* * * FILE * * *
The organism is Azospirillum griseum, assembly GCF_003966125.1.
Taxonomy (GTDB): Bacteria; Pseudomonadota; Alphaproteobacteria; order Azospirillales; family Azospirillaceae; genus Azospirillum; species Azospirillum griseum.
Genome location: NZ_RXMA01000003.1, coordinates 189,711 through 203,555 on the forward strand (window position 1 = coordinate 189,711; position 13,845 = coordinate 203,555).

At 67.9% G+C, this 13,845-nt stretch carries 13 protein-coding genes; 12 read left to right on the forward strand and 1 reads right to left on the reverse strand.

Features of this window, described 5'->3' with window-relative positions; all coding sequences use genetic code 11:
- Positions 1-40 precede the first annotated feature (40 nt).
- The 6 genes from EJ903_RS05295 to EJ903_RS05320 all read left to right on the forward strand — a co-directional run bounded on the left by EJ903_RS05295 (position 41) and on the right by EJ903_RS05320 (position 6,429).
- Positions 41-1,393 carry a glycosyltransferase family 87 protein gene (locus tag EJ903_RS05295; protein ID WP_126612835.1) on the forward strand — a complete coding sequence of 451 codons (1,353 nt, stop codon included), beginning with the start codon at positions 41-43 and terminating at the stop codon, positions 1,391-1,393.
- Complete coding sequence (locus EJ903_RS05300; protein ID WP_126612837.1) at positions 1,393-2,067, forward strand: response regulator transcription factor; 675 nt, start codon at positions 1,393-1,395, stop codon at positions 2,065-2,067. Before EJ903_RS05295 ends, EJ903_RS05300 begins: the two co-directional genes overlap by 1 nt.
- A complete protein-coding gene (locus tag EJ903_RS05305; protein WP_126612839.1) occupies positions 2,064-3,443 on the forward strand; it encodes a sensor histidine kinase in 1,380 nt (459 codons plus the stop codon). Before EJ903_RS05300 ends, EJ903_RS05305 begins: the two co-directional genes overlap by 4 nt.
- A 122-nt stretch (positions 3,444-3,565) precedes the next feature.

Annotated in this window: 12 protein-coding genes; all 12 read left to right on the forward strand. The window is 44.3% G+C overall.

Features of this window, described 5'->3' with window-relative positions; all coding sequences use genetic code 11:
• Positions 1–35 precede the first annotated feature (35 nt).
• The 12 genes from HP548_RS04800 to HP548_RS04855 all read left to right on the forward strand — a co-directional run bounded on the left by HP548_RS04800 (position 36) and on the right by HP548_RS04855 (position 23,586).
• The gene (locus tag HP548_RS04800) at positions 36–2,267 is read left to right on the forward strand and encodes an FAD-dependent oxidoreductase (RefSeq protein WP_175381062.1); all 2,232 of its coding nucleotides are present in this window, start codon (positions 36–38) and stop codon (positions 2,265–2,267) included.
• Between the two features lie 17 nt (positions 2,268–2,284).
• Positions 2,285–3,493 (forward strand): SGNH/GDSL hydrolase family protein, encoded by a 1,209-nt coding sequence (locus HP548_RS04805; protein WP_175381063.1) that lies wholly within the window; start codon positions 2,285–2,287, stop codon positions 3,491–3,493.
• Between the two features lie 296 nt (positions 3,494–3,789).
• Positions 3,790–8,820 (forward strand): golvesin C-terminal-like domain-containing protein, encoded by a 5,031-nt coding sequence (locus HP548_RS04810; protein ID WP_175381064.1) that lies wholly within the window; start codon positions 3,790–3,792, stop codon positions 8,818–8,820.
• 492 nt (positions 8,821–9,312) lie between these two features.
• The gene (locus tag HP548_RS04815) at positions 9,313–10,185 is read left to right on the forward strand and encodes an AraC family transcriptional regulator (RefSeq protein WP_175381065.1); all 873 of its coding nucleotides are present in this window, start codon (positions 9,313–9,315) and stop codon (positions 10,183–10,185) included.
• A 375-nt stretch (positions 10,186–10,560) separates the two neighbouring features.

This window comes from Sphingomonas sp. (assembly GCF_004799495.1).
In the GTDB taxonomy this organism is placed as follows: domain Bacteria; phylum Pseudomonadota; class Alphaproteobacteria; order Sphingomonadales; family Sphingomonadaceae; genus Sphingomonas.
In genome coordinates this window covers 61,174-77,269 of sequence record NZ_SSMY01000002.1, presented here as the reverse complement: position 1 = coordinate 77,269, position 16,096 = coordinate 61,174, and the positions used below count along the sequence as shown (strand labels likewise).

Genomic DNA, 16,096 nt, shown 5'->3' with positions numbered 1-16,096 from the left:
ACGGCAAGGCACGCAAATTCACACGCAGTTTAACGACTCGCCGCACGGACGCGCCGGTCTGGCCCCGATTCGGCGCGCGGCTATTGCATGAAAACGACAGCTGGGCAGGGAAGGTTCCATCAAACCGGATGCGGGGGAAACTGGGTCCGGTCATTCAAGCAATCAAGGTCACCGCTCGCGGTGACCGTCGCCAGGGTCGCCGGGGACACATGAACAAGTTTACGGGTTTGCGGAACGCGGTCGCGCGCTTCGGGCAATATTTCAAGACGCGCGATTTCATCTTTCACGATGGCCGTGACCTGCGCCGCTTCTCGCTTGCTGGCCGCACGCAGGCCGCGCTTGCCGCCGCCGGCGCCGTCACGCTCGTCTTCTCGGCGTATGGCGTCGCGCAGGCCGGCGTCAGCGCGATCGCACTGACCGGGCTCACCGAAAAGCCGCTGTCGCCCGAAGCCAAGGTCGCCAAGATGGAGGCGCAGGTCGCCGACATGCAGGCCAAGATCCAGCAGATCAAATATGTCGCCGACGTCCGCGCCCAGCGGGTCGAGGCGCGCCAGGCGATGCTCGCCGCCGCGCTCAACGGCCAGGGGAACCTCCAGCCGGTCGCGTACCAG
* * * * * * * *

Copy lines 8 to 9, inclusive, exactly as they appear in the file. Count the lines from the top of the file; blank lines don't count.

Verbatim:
- Positions 41-1,393 carry a glycosyltransferase family 87 protein gene (locus tag EJ903_RS05295; protein ID WP_126612835.1) on the forward strand — a complete coding sequence of 451 codons (1,353 nt, stop codon included), beginning with the start codon at positions 41-43 and terminating at the stop codon, positions 1,391-1,393.
- Complete coding sequence (locus EJ903_RS05300; protein ID WP_126612837.1) at positions 1,393-2,067, forward strand: response regulator transcription factor; 675 nt, start codon at positions 1,393-1,395, stop codon at positions 2,065-2,067. Before EJ903_RS05295 ends, EJ903_RS05300 begins: the two co-directional genes overlap by 1 nt.